With the US economy still in turmoil and jobs difficult to find, many people continue to wonder how producing goods in a cheaper China benefits us. Some might say 'Buy American' to keep money--and jobs--in the US.
But according to the San Francisco Fed, buying "Made in China" might actually be doing that.
In general, for every dollar spent on a good that is produced outside the US, about 37 cents of that is actually going to a US company. For Chinese goods, that number rises to 55 cents. How? Because not all of what you pay for is the actual product. There's the rent, marketing, transport and other service-related costs that make up a bulk of what you pay for, much of which is in fact, American.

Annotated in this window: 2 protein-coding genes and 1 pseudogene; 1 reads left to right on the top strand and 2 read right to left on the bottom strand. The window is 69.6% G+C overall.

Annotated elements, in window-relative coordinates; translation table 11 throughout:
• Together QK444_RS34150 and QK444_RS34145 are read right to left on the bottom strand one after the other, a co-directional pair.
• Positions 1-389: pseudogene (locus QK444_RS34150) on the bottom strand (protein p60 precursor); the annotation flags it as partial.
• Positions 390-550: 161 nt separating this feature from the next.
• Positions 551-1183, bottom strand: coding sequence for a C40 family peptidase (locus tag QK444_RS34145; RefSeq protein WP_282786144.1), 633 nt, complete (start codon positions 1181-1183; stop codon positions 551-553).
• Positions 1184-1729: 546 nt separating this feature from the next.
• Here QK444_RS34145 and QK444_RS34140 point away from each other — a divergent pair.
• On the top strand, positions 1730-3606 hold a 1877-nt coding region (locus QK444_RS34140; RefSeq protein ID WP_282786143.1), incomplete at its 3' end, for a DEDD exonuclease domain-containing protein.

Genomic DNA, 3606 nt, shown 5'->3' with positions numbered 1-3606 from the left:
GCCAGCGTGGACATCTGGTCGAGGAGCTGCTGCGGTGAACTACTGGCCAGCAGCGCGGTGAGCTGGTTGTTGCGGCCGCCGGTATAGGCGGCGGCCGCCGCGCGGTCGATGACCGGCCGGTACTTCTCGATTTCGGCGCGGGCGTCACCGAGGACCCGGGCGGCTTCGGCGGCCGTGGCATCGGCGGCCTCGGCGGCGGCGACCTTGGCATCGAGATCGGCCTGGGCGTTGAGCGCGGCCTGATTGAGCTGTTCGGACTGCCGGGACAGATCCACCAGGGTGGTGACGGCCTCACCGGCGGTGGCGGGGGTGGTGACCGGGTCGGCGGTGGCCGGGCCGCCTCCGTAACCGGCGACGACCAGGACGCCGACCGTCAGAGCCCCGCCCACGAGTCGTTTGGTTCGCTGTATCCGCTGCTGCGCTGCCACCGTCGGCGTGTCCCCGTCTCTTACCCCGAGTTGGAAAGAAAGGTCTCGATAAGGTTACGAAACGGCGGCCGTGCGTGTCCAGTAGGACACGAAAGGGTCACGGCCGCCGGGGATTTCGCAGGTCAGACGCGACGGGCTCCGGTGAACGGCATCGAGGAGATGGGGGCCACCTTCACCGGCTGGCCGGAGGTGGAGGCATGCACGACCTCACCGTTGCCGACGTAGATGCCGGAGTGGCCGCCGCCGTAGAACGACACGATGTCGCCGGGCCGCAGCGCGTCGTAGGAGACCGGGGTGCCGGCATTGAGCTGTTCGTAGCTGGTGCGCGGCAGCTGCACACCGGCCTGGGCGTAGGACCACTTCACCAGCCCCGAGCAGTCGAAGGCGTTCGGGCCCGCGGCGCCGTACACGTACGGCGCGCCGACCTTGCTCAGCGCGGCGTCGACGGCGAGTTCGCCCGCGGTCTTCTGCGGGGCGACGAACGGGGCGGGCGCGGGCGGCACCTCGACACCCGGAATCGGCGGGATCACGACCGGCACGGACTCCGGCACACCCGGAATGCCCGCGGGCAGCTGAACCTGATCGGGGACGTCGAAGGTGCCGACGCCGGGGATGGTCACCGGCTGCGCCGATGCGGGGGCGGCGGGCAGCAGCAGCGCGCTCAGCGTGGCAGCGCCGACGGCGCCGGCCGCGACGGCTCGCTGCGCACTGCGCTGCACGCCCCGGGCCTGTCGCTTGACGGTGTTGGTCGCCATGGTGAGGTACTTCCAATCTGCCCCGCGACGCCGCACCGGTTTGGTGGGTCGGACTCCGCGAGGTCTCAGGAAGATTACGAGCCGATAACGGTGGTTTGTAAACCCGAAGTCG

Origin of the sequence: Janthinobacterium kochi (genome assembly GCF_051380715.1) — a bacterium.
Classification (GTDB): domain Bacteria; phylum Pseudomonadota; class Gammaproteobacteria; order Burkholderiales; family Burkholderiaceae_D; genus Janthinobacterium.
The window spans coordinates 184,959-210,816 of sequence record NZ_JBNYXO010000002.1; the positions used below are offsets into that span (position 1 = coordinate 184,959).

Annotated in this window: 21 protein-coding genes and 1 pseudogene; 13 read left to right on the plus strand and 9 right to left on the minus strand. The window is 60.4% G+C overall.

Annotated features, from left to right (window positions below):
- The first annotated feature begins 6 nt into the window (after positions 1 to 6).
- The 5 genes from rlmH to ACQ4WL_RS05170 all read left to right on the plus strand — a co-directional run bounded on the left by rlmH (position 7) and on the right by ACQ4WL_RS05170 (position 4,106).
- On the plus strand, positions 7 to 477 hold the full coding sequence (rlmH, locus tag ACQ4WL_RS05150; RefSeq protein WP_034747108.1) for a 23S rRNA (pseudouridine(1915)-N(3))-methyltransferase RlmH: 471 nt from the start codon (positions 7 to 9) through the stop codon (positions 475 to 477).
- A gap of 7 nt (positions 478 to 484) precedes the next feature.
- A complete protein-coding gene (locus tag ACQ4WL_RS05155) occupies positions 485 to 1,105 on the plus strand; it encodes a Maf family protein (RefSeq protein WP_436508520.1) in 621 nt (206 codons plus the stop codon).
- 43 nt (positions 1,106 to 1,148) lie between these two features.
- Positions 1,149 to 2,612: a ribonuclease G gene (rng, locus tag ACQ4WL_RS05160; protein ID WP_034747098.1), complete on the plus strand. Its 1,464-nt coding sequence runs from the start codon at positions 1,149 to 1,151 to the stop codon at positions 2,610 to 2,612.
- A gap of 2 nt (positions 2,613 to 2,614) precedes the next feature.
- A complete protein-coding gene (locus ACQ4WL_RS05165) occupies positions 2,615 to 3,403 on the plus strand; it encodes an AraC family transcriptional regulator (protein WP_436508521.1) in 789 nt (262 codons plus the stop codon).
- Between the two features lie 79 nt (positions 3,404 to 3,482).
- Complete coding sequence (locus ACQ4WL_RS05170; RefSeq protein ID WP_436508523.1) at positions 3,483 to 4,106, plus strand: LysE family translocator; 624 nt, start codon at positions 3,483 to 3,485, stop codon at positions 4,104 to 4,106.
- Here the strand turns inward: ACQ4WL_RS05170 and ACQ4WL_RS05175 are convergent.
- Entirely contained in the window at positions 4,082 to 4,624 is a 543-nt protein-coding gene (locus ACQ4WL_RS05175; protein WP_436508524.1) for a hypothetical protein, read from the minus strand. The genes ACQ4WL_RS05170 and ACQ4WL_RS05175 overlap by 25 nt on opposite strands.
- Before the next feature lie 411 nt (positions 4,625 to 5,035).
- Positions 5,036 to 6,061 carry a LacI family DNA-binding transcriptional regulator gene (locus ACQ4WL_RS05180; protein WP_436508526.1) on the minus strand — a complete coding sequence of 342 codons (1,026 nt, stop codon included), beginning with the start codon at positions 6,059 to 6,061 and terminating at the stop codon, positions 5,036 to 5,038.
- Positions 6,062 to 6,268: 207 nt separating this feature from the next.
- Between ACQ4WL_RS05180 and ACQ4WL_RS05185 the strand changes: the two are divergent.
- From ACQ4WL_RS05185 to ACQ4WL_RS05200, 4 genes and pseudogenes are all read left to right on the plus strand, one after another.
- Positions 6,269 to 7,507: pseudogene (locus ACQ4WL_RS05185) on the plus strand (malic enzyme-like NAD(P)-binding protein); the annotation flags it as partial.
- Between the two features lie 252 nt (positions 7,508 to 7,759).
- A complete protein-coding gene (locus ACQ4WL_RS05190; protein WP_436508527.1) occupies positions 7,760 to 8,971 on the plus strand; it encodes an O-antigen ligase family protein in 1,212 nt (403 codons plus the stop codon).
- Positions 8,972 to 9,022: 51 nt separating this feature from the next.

Even for clothes and shoes, where finding something that is not made in China is often more difficult than not, almost 61 cents of every dollar pays for US services.
Naturally, this is only one slice of the discussion about "Made in China." Could we cultivate more jobs if we produced everything in the States? Would consumers be willing to pay for the inevitable price increases of doing so? Will the move to sell goods online change the picture?
Hard to say, but the Fed data show "Made in China" is much more complex than just a label.